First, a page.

America is the most mobile society in history, but our transportation system is on the verge of collapse. Traffic congestion is today five times greater than it was 25 years ago, yet many transportation plans and projects are making it worse. As Randal O’Toole reveals in Gridlock, the prime causes of our ailing system are a government transportation planning philosophy whose primary goal is to diminish auto use in combination with federal budget incentives that perversely encourage transportation planners to increase congestion. As a result, the automobile is being deliberately forced off the transportation grid by the expensive “solution” of little-used high-speed trains and urban transit lines.
Not only is this costly, it won’t even accomplish the goals of saving energy and protecting the environment. “We can spend billions of taxpayer dollars on transportation projects that sound good but really only serve a small elite,” writes O’Toole, “or we can restore a user-fee-driven system that will continue to improve personal mobility and reduce transportation costs for generations to come.”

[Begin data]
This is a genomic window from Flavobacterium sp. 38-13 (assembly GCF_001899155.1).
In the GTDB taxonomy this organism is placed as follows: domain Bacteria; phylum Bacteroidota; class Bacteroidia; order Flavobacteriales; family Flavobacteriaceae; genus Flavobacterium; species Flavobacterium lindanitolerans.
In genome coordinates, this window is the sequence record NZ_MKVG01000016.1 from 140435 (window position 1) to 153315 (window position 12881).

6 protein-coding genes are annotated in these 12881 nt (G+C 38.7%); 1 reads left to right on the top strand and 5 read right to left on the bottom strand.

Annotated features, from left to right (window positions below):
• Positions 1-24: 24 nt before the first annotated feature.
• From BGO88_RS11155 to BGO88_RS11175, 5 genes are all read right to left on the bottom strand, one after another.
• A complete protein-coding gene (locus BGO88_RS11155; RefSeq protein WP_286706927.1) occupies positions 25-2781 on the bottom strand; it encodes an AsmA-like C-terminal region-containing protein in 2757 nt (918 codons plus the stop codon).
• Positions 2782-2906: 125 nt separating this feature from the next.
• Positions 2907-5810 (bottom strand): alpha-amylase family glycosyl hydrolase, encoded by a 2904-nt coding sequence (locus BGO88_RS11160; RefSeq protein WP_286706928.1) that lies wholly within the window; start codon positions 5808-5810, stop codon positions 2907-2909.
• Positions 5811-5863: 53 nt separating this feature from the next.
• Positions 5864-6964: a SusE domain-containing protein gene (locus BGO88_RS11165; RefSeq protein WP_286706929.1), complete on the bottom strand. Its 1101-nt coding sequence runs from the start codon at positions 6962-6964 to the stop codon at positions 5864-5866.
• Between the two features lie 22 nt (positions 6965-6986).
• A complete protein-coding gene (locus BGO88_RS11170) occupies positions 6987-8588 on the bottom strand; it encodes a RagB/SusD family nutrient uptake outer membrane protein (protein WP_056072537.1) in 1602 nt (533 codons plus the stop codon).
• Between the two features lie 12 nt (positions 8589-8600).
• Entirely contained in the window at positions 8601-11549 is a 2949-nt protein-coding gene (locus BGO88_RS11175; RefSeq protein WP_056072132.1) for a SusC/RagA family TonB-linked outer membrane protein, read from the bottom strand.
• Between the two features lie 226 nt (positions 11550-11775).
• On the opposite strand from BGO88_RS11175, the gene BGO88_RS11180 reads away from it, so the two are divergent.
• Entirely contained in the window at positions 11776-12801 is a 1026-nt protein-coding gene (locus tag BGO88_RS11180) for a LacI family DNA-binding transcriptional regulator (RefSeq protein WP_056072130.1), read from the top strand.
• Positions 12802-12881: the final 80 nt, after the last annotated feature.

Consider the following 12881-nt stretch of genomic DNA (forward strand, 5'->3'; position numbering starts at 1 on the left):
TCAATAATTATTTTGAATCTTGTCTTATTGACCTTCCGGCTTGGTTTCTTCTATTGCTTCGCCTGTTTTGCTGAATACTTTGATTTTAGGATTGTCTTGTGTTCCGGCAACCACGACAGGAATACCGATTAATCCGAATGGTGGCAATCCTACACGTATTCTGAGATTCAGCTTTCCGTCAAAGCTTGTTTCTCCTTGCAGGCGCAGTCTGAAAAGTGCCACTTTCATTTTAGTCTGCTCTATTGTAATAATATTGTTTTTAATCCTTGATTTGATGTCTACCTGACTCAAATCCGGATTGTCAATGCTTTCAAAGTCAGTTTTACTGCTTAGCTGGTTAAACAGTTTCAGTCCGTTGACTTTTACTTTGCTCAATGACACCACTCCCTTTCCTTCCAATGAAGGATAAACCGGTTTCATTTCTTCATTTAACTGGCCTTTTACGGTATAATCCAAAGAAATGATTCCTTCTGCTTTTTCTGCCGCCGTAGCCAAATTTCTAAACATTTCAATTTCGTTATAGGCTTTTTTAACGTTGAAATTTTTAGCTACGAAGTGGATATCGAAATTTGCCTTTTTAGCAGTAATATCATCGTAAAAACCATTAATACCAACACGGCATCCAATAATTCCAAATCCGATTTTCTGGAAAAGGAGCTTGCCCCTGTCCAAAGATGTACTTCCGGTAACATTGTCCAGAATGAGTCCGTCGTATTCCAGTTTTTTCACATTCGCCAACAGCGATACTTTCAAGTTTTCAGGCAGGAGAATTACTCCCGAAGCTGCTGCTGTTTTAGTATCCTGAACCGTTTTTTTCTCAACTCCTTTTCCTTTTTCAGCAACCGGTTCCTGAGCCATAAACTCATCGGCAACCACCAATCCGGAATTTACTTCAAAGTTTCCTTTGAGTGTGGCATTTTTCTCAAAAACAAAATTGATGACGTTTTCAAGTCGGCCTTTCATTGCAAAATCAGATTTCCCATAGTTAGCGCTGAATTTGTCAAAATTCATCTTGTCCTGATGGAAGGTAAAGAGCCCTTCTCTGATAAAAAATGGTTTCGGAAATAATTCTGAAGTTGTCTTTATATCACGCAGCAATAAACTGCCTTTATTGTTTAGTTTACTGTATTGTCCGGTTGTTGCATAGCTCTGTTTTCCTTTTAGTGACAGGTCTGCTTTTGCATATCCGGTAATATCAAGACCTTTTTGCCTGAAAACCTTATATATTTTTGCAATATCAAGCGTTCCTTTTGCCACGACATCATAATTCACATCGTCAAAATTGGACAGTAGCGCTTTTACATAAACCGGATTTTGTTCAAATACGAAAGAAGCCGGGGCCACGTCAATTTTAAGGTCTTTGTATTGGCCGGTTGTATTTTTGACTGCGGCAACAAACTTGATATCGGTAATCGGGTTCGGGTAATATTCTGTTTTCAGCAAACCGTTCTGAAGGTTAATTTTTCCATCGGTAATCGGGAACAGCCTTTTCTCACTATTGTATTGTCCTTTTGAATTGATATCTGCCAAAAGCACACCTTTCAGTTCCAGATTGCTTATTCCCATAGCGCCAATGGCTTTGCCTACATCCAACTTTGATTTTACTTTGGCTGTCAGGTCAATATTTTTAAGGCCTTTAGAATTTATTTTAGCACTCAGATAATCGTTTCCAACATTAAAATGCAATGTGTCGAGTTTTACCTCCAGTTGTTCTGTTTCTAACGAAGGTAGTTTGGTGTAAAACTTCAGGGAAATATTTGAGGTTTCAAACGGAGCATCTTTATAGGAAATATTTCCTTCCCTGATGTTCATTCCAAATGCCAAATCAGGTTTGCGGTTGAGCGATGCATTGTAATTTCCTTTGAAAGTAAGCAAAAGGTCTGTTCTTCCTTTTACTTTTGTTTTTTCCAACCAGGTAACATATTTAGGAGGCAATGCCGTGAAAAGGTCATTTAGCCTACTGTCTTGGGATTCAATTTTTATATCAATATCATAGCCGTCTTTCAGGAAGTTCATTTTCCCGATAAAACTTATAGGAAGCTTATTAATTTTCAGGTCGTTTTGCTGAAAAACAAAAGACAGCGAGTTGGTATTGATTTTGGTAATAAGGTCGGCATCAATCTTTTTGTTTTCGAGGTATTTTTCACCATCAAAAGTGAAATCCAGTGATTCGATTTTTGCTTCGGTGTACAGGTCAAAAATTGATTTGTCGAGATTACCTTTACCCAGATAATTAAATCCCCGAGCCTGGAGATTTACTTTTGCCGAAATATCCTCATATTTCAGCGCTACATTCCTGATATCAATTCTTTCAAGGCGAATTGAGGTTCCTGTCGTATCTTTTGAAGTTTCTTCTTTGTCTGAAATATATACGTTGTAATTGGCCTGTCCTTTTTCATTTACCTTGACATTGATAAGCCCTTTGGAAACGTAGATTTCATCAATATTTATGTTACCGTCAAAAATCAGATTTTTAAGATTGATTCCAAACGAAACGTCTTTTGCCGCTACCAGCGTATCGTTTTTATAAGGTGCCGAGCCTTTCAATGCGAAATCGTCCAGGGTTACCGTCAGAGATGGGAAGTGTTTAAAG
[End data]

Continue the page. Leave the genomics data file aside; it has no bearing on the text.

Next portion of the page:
Gridlock presents a wide range of innovative ideas and policy recommendations for creating an effective transportation system-improvements that will increase our mobility and pay for themselves, whether it’s cars, buses, planes, or trains. At the center of O’Toole’s solutions are three core principles: those who use transportation facilities should pay for them; negative effects should be dealt with in a cost-efficient manner; and new technologies that will increase mobility at a low cost must be embraced. In Gridlock, Randal O’Toole brings energetic and unconventional thinking to transportation strategies that have, until now, only driven us into the breakdown lane.
RANDAL O’TOOLE is a senior fellow at the Cato Institute who has written three previous books and numerous papers on transportation, urban growth, and public land issues, including his most recent book, The Best-Laid Plans: How Government Planning Harms Your Quality of Life, Your Pocketbook, and Your Future. Described by U.S. News and World Report as a researcher who “has earned a reputation for dogged legwork and sophisticated number crunching,” he has been a leader in innovative thinking on environmentalism, natural resources, and urban land use.